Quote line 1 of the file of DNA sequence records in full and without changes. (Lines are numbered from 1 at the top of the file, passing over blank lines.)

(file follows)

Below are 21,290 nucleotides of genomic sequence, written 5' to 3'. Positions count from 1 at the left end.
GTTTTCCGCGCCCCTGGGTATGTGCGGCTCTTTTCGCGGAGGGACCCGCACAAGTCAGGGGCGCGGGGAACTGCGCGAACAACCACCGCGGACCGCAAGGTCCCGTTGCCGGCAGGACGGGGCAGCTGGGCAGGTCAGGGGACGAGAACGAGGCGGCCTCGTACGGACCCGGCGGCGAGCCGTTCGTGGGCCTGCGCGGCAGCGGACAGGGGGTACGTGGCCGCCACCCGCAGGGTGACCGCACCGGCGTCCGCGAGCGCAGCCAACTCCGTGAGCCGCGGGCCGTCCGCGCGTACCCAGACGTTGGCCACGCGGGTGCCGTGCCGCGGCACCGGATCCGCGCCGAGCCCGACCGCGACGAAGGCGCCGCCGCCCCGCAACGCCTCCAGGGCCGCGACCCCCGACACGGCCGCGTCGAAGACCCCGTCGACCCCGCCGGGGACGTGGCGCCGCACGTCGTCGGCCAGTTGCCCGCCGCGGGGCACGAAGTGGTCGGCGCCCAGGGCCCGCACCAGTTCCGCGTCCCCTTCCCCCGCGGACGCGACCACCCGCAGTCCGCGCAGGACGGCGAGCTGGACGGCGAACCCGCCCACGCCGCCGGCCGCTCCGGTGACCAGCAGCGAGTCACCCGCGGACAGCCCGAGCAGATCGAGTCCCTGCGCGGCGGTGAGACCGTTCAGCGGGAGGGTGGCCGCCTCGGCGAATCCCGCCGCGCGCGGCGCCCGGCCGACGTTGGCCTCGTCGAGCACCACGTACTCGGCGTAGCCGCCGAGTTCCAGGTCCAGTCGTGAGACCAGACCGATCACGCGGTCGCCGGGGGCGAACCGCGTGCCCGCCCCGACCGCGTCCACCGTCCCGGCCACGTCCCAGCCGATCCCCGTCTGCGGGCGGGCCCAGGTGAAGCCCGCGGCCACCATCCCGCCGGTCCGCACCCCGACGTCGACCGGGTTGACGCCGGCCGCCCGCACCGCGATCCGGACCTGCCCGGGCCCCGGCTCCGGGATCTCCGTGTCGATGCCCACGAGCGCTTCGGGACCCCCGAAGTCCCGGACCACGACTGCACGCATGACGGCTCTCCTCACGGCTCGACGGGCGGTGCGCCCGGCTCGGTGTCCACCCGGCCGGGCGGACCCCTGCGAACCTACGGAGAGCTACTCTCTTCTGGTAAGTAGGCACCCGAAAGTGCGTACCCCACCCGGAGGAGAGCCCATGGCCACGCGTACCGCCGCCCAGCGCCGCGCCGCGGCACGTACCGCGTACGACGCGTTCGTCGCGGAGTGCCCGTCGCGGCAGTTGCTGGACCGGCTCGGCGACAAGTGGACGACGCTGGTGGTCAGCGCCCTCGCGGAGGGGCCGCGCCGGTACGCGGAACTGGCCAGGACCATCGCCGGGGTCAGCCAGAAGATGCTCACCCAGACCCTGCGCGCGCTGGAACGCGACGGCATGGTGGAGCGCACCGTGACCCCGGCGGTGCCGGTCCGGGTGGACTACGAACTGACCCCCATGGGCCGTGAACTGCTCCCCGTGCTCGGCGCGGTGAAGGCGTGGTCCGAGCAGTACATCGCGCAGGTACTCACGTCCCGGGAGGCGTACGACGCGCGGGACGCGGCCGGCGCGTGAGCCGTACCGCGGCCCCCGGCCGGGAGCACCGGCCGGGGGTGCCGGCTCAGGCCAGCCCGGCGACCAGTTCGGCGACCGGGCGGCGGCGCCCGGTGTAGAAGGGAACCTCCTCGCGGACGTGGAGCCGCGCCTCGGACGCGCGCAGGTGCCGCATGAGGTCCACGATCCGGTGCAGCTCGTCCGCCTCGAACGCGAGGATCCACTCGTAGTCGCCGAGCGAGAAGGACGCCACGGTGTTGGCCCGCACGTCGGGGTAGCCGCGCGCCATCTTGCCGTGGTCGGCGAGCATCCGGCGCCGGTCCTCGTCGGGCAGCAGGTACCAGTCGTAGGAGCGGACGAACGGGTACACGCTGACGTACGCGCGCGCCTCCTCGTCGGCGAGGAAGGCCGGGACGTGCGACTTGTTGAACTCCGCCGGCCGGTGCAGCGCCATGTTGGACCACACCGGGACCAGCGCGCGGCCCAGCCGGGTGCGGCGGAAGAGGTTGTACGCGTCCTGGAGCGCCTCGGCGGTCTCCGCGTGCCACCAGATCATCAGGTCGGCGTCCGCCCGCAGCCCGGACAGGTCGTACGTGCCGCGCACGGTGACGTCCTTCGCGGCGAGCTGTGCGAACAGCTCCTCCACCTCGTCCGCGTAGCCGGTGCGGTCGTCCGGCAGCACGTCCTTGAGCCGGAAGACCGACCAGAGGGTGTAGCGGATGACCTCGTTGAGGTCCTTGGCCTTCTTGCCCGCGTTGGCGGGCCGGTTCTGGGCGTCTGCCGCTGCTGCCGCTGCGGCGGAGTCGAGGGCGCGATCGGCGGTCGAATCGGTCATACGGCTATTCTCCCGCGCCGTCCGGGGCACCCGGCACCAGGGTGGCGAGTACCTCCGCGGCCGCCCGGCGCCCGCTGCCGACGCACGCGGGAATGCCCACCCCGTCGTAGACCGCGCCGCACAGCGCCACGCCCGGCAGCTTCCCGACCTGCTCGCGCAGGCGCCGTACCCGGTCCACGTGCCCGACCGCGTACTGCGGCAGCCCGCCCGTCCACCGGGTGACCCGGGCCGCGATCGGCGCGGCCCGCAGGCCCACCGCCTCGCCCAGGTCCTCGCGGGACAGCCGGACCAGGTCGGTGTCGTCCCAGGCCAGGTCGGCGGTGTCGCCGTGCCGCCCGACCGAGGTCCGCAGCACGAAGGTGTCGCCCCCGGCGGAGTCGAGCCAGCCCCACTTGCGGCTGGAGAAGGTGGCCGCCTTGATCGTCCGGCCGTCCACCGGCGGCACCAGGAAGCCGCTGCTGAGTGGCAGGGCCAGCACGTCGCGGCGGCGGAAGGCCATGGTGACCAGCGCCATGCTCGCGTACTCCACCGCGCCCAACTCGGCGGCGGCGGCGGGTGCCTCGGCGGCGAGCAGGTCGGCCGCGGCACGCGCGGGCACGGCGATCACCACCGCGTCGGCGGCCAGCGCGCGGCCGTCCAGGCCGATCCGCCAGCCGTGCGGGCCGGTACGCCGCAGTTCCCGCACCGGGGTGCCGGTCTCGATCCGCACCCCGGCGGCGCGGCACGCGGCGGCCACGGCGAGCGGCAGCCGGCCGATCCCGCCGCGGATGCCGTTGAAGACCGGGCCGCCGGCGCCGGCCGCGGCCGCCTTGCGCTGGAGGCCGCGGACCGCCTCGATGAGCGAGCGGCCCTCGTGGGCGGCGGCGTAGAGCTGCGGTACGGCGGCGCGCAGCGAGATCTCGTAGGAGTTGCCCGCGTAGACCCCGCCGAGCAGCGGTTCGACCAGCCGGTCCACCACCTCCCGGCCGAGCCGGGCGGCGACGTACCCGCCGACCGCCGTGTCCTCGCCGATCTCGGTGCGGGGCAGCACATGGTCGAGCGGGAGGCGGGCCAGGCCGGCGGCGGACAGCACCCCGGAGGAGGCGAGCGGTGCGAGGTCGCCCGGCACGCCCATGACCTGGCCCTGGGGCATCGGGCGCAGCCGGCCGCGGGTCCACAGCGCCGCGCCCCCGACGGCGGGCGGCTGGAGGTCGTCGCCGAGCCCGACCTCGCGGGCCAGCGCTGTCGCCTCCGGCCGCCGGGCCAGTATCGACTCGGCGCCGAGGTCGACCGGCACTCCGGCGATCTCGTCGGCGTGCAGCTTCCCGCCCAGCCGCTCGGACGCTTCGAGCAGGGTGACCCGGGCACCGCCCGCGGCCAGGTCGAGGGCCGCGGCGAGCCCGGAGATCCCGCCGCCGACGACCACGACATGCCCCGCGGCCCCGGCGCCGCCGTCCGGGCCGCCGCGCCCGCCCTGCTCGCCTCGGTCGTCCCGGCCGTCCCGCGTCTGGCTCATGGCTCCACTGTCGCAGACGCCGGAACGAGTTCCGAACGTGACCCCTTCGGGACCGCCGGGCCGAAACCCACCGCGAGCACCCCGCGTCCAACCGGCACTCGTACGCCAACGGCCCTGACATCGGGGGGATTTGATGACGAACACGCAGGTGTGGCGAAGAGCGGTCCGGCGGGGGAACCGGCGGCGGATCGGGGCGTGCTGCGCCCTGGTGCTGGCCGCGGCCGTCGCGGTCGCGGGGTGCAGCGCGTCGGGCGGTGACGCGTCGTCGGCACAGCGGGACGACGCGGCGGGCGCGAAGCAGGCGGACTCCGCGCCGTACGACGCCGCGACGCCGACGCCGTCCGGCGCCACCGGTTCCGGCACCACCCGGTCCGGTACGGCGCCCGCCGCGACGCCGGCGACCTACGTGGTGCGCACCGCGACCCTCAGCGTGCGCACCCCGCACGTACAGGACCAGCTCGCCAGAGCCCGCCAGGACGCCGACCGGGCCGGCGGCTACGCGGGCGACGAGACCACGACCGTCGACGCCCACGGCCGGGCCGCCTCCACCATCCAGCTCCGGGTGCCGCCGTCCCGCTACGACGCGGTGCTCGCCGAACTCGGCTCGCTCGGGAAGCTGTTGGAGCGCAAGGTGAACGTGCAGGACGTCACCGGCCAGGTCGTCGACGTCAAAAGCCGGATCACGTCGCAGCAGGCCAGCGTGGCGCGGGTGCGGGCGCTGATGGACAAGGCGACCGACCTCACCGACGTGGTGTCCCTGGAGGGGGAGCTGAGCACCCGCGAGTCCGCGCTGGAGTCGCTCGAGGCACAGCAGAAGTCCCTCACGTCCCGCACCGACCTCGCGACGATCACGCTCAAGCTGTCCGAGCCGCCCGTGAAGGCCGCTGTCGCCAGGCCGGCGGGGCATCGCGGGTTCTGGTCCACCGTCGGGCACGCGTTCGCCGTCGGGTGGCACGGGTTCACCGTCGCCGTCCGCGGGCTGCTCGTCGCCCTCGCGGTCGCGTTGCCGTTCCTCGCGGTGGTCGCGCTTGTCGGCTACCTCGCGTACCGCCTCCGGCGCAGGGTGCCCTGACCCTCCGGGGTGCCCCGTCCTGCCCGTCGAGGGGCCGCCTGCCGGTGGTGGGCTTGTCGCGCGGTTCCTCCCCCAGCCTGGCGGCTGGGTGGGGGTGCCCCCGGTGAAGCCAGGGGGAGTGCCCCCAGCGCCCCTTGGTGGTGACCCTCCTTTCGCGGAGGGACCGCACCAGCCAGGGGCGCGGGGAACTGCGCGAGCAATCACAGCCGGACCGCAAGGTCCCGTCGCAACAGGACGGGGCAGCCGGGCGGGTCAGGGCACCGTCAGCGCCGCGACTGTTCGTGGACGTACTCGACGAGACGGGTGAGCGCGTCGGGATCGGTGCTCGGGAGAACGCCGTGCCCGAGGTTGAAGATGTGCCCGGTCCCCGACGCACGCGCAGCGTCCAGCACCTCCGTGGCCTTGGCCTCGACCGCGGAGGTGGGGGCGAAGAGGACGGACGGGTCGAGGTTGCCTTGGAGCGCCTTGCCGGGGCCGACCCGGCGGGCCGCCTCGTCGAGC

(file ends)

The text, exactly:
Below are 21,290 nucleotides of genomic sequence, written 5' to 3'. Positions count from 1 at the left end.